TOKYO — Japan’s imports surged by more than half in October from a year earlier, dwarfing exports and delivering another trade deficit, which has weighed heavily on the yen and added upward pressure to costs of living and doing business.
The trade gap reflects the pain felt by households struggling to make ends meet amid price hikes of everything from food to fuel, while squeezing profits at import-reliant companies facing difficulty of passing on costs to their clients.
Japan’s exports grew 25.3 percent year-on-year in October, led by shipments of cars, chips and electronics parts, up for the 20th consecutive months following a 28.9 percent gain in September, the trade data showed.
Imports jumped 53.5 percent in their 21st month of gains, driven by crude oil, coal and liquefied natural gas and resulting in a 2.16 trillion yen (USD $15.50 billion) trade deficit — a record for the month of October.
The world’s third-largest economy has depended on exports of processed goods such as cars and electronics for growth over the past few decades. Now Japanese policymakers are concerned more about the impact of surging imports on its resource-poor economy given the sharp yen declines.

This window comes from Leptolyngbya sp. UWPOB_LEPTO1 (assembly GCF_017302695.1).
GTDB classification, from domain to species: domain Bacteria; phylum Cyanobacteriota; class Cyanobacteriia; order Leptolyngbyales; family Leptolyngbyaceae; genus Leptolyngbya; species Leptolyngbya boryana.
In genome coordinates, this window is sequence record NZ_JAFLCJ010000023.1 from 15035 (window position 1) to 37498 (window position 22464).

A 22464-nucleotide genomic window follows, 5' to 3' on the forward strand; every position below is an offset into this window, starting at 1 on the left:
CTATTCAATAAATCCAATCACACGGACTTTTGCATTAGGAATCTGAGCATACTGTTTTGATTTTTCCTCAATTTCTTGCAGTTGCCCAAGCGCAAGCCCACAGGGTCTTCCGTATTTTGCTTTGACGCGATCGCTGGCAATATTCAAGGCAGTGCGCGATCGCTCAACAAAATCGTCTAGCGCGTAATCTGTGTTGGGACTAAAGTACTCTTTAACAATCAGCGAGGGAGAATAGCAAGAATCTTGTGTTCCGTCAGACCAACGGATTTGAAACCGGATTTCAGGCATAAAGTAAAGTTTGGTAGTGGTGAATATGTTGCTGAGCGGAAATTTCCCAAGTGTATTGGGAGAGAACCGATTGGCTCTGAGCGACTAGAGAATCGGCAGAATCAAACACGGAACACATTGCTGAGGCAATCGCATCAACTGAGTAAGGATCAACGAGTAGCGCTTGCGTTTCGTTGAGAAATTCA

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By destination, Thursday’s trade data showed U.S.-bound exports rose 36.5 percent year-on-year in October, driven by cars and motors.
Exports to China, Japan’s No. 1 trading partner, advanced 7.7 percent in October, led by cars and audio equipment. The slowdown likely raised concerns about the impact of zero-COVID measures on Japanese shipments and the broader global economy.
Government data showed on Tuesday, Nov. 15 that Japan’s economy shrank in July-September for the first time in a year as imports outpaced exports, knocking off substantial portion of GDP.
By Reuters. (Reporting by Tetsushi Kajimoto; Editing by Sam Holmes)